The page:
Definition of connectedness and related concepts

Connectedness has been defined in numerous ways that encompass aspects of relatedness, belongingness and social connections. However, arguments now say that connectedness is a separate concept from these related terms. Several dimensions of connectedness (eg social, family, school, community) also make it difficult to clearly define the concept.

This section aims to provide a clear definition of connectedness and describe several of its dimensions.

Connectedness: ‘Connection occurs when a person is actively involved with another person, object, group or environment, and that involvement promotes a sense of comfort, well-being and anxiety reduction’ (Hagerty, Lynch-Sauer, Patusky & Bouwsema, 1993, p. 293)

Social connectedness: An internal sense of belonging that reflects the individual’s subjective awareness of being in close relationship with the social world (Lee & Robbins, 1998). Social connectedness encompasses close and distal relationships with family, friends, peers, community and the wider society.

Parent-child connectedness: The degree of closeness or warmth experienced in the relationship children have with their parents. High levels of parent-child connectedness are thought to contribute to daily interactions that are largely free from conflict, animosity and mistrust whilst also serving as a buffer against various stressors (Lezin et al., 2004).

Family connectedness: Feeling understood, loved, wanted and paid attention to by family members (Blum, 1997). Family connectedness also encompasses parent-child connectedness.

Peer connectedness: A feeling of being positively connected with peers, encompassing being accepted by friends and possessing social competence to interact with others (Wilkenfeld et al., 2008).

School connectedness: A sense of belongingness at school and relatedness to teachers and peers (Karcher, Holcomb & Zambrano, 2006).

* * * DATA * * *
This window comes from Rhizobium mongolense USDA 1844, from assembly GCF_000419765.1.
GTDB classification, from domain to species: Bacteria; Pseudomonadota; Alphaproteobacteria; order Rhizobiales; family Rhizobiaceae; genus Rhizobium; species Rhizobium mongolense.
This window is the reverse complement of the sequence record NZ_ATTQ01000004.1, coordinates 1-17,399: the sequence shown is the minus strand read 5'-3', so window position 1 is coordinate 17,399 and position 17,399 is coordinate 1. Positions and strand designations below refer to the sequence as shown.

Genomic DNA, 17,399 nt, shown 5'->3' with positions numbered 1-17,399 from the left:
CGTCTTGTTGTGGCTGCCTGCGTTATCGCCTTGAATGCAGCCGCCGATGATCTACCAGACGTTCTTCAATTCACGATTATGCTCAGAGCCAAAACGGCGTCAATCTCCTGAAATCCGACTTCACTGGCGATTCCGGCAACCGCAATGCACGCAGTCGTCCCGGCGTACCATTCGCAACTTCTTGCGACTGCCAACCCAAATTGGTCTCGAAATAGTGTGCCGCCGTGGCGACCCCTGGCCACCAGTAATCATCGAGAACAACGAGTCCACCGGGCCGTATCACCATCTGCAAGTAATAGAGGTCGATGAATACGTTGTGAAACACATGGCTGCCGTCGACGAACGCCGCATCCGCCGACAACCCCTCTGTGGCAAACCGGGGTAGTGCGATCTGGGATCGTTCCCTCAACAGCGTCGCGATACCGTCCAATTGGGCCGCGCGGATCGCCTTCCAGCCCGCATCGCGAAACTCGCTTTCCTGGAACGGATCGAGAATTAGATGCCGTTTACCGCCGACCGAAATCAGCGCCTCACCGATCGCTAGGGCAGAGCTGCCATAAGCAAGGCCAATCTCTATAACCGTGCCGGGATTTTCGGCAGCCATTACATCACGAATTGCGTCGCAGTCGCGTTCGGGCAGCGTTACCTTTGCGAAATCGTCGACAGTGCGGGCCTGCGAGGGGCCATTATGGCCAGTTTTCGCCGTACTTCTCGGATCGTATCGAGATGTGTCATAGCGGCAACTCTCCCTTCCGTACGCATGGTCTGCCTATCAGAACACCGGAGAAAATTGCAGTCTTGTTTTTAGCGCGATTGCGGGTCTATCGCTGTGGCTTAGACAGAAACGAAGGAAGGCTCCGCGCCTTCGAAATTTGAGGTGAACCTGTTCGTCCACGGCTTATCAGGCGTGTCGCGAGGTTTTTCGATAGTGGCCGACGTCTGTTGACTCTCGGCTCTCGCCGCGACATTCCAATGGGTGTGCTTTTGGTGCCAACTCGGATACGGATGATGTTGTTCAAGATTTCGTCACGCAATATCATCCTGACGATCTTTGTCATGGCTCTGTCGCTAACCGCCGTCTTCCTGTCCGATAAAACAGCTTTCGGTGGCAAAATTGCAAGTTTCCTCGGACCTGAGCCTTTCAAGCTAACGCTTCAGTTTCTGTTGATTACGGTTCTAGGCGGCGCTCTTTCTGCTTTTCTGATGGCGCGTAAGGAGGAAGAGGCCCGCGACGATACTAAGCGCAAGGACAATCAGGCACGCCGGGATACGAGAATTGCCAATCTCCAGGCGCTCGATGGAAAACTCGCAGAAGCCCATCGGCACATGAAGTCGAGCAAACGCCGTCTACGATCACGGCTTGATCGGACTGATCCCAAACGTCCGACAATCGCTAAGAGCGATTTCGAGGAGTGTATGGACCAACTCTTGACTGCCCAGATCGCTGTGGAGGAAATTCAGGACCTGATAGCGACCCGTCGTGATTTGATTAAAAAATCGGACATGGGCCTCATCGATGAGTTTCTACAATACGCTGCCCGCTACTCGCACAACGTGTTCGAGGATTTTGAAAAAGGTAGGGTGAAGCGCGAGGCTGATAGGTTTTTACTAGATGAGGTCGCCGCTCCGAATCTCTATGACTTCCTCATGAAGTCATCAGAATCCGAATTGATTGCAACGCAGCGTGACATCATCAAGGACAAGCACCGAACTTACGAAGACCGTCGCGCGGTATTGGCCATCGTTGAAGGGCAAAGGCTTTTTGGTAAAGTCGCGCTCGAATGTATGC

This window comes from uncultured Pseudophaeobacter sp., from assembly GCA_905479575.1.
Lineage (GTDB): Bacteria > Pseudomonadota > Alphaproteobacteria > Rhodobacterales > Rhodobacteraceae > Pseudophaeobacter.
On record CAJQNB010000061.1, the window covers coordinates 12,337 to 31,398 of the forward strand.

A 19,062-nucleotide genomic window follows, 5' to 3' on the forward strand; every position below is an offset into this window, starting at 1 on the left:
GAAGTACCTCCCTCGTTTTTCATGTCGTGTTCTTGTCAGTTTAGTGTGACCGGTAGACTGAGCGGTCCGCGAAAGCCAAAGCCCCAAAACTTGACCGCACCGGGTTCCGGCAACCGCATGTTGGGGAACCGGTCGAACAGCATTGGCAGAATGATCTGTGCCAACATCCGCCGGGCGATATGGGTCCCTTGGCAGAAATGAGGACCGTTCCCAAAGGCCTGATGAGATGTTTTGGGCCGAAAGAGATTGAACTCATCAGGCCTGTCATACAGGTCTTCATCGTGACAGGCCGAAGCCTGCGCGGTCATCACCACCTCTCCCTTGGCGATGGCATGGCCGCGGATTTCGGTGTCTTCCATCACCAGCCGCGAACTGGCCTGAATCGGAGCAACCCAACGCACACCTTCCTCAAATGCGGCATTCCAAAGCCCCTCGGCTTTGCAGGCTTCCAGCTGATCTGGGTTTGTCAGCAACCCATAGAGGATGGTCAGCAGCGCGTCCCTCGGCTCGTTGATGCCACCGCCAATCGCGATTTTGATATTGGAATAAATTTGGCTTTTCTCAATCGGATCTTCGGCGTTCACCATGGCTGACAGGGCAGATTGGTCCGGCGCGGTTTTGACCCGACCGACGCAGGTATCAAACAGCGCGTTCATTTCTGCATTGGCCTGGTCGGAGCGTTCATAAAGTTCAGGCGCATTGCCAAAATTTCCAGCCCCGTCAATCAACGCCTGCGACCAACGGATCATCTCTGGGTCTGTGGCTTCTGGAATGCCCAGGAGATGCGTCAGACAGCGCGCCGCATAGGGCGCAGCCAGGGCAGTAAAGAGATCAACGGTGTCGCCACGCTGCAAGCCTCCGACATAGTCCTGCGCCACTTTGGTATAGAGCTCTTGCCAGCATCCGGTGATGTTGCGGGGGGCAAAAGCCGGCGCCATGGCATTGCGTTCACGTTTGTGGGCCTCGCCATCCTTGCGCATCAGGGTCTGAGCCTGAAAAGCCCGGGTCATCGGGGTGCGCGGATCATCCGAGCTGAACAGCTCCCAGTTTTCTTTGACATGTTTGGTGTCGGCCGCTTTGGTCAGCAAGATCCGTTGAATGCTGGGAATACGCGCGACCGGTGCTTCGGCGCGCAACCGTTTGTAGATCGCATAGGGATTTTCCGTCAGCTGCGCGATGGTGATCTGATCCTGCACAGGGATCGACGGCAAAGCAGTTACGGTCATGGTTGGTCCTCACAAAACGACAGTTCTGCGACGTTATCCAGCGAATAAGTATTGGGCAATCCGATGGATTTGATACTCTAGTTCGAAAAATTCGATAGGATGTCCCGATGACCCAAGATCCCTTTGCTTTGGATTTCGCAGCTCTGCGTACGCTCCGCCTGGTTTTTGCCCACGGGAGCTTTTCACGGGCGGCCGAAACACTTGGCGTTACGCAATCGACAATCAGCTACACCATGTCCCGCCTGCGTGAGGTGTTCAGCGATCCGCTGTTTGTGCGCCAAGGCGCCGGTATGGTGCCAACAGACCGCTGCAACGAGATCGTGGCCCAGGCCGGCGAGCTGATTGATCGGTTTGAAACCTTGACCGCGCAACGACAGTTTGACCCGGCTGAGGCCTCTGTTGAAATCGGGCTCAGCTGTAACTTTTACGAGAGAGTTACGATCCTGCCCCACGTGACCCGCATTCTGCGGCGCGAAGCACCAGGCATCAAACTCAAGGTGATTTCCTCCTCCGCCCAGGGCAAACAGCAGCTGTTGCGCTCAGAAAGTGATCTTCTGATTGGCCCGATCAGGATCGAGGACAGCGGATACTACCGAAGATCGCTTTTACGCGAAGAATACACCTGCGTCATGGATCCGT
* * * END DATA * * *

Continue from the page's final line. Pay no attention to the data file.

Community connectedness: A strong connection with community characterised by a ‘sense of identity or feeling of belonging to the community, good relationships with neighbours and others … and a number of links with people or groups from outside the immediate group’ (Tomison, 1999).

Belongingness: The human drive to form and maintain meaningful and positive relationships with others (Williams & Galliher, 2006). Although connectedness and belongingness are often used interchangeably in the literature, it is argued that connectedness represents a global sense of the self in relation to the social world while belongingness is a basic human drive.

Disconnectedness: Social isolation and a lack of close personal and intra-community relationships (Elliott, 2006).

Measures of connectedness

Several scales may be useful in assessing aspects of connectedness amongst various child and adolescent populations (see details below).

Note that the concept of connectedness is also measured within several of the resilience and family functioning measures. Resilience measures that may be used include:

  • Resiliency Scales for Children and Adolescents: A Profile of Personal Strengths which assesses a ‘sense of relatedness’ as one core concept
  • Social-Emotional Assets and Resilience Scales which assesses ‘interpersonal skills’ and ‘friendships’
  • Resilience and Youth Development Module which measures ‘school protective factors’, ‘community protective factors’, ‘peer protective factors’, ‘home protective factors’ and ‘youth connectedness to school, home, community and peer group’.

Family functioning measures that may be used include: